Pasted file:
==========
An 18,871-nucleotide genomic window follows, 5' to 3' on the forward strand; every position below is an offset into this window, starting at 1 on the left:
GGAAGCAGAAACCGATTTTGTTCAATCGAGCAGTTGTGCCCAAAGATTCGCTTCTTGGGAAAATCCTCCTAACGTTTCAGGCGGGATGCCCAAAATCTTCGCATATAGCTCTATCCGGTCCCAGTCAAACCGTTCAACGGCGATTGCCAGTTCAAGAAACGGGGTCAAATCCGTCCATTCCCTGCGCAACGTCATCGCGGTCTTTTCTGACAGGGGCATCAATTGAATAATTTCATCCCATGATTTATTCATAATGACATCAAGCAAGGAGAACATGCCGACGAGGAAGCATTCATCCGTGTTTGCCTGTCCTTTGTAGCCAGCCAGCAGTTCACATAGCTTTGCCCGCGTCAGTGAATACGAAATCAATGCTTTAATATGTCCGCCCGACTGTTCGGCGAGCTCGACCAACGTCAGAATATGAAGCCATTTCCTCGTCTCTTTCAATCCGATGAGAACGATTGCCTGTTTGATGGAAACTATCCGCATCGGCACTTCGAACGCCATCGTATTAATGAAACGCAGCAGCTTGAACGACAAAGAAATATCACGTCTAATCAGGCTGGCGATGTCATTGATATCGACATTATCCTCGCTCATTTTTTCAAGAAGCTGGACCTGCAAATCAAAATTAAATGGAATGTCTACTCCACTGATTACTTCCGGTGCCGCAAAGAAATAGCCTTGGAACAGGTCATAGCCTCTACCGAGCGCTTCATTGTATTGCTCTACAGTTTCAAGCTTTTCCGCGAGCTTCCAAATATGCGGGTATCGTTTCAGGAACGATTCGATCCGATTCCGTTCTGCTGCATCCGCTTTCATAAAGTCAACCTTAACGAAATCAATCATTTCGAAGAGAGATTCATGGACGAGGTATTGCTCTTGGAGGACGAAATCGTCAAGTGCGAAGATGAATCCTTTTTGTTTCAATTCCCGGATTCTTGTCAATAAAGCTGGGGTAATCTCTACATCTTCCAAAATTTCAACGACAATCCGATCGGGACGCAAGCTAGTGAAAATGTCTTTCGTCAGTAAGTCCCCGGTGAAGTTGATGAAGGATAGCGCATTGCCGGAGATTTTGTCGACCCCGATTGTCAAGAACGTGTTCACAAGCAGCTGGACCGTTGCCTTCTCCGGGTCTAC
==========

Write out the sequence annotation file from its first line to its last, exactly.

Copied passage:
An 18,871-nucleotide genomic window follows, 5' to 3' on the forward strand; every position below is an offset into this window, starting at 1 on the left:
GGAAGCAGAAACCGATTTTGTTCAATCGAGCAGTTGTGCCCAAAGATTCGCTTCTTGGGAAAATCCTCCTAACGTTTCAGGCGGGATGCCCAAAATCTTCGCATATAGCTCTATCCGGTCCCAGTCAAACCGTTCAACGGCGATTGCCAGTTCAAGAAACGGGGTCAAATCCGTCCATTCCCTGCGCAACGTCATCGCGGTCTTTTCTGACAGGGGCATCAATTGAATAATTTCATCCCATGATTTATTCATAATGACATCAAGCAAGGAGAACATGCCGACGAGGAAGCATTCATCCGTGTTTGCCTGTCCTTTGTAGCCAGCCAGCAGTTCACATAGCTTTGCCCGCGTCAGTGAATACGAAATCAATGCTTTAATATGTCCGCCCGACTGTTCGGCGAGCTCGACCAACGTCAGAATATGAAGCCATTTCCTCGTCTCTTTCAATCCGATGAGAACGATTGCCTGTTTGATGGAAACTATCCGCATCGGCACTTCGAACGCCATCGTATTAATGAAACGCAGCAGCTTGAACGACAAAGAAATATCACGTCTAATCAGGCTGGCGATGTCATTGATATCGACATTATCCTCGCTCATTTTTTCAAGAAGCTGGACCTGCAAATCAAAATTAAATGGAATGTCTACTCCACTGATTACTTCCGGTGCCGCAAAGAAATAGCCTTGGAACAGGTCATAGCCTCTACCGAGCGCTTCATTGTATTGCTCTACAGTTTCAAGCTTTTCCGCGAGCTTCCAAATATGCGGGTATCGTTTCAGGAACGATTCGATCCGATTCCGTTCTGCTGCATCCGCTTTCATAAAGTCAACCTTAACGAAATCAATCATTTCGAAGAGAGATTCATGGACGAGGTATTGCTCTTGGAGGACGAAATCGTCAAGTGCGAAGATGAATCCTTTTTGTTTCAATTCCCGGATTCTTGTCAATAAAGCTGGGGTAATCTCTACATCTTCCAAAATTTCAACGACAATCCGATCGGGACGCAAGCTAGTGAAAATGTCTTTCGTCAGTAAGTCCCCGGTGAAGTTGATGAAGGATAGCGCATTGCCGGAGATTTTGTCGACCCCGATTGTCAAGAACGTGTTCACAAGCAGCTGGACCGTTGCCTTCTCCGGGTCTAC